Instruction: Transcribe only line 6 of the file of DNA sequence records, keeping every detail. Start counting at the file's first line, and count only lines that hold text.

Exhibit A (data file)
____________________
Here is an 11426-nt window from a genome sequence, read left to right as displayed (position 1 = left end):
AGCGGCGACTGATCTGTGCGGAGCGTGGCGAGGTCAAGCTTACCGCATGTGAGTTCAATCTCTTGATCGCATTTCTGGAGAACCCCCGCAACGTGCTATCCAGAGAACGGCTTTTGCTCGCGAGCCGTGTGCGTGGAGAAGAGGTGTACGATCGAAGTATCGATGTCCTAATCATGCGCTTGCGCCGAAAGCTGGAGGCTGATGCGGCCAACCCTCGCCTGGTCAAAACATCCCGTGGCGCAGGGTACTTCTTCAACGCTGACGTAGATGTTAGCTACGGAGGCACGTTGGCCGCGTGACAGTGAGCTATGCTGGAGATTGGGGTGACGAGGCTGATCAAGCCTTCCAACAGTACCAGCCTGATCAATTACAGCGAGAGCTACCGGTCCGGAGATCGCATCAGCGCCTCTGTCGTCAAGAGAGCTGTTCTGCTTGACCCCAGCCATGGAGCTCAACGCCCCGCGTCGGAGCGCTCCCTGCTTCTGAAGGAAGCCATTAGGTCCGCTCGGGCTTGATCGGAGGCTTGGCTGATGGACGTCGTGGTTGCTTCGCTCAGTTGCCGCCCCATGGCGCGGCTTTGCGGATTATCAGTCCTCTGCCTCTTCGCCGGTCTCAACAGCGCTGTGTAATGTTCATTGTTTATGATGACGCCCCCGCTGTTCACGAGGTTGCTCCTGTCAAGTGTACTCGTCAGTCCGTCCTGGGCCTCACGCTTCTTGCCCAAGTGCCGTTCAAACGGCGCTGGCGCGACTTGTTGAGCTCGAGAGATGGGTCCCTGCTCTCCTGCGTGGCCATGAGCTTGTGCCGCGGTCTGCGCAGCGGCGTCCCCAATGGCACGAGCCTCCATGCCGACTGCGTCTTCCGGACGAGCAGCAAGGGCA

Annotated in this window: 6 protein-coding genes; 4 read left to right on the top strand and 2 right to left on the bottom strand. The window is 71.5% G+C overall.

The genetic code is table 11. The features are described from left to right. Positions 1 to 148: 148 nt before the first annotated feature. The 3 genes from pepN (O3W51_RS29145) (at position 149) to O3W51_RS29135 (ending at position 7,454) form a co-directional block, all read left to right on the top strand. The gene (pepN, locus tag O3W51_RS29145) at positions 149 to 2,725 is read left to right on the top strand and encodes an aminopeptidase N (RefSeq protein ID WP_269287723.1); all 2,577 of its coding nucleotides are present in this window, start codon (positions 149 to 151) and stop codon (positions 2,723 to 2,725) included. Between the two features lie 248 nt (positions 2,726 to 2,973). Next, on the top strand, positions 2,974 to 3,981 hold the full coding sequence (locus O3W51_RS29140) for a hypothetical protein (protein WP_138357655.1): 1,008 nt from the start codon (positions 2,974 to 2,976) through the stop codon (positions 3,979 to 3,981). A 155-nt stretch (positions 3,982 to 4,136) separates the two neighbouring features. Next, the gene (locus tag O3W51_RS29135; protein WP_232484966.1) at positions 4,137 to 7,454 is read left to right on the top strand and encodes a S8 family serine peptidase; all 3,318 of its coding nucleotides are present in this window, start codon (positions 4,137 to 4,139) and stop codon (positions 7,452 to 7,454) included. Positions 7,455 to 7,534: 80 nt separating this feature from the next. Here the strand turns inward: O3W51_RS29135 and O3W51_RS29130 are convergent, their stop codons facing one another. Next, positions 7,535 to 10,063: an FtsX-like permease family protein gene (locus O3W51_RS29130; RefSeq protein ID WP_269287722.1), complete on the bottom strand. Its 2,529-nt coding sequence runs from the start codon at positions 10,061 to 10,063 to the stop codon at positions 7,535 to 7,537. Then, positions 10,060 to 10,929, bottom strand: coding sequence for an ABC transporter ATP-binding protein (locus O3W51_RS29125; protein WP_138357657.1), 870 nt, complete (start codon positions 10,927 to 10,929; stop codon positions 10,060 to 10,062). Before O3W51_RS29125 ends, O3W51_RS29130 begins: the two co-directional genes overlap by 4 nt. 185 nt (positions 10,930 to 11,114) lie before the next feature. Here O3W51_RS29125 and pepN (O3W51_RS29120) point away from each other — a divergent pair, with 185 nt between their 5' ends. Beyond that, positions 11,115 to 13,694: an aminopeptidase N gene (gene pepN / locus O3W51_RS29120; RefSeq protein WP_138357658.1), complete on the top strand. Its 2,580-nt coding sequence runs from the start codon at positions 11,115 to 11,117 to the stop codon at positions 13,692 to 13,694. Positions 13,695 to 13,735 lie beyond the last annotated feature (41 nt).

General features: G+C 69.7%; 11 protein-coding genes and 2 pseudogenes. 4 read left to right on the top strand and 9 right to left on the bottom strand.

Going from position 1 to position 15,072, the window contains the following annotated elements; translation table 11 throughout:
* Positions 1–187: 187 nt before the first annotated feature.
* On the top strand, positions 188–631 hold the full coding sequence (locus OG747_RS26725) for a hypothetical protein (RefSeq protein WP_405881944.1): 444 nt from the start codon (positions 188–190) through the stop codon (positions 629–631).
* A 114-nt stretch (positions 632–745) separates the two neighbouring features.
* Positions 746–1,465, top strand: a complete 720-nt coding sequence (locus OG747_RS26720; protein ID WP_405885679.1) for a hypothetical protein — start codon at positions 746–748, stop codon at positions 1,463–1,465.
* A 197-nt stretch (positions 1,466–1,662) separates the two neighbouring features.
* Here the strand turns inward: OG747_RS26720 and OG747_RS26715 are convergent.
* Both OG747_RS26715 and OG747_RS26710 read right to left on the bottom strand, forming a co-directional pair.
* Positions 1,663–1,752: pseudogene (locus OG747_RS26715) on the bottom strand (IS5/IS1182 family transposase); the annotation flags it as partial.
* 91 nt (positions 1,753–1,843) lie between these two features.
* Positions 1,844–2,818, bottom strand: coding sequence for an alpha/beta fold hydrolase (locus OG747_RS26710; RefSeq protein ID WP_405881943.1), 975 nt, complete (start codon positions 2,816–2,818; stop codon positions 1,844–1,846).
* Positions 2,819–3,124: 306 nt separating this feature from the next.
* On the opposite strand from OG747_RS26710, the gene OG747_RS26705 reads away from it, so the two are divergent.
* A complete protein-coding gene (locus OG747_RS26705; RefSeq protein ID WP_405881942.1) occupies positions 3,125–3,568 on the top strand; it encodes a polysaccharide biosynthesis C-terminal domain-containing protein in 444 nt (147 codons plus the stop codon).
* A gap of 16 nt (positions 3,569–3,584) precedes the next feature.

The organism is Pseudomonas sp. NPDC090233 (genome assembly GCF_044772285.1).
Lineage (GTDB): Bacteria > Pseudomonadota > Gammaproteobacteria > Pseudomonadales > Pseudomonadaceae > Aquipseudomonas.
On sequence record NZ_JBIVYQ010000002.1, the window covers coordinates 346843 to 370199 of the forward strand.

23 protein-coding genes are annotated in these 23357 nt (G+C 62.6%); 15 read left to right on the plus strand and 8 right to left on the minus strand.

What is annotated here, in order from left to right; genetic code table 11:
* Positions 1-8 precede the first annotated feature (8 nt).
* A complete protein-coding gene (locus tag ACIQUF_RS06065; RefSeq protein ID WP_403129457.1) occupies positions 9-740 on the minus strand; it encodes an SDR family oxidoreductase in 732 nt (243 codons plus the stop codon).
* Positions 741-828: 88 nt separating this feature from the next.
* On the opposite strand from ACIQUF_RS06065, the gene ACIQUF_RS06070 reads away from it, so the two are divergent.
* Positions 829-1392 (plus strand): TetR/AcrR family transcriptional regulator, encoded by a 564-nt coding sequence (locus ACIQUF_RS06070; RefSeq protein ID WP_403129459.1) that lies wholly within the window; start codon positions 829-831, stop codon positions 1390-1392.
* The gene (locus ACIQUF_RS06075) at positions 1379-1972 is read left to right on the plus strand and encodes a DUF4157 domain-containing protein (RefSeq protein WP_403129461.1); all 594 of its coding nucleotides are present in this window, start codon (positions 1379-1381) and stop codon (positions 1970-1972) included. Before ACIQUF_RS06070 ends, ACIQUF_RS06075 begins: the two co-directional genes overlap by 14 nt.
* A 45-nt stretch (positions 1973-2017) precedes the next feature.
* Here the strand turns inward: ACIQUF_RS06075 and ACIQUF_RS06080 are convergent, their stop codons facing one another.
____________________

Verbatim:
Going from position 1 to position 15,072, the window contains the following annotated elements; translation table 11 throughout: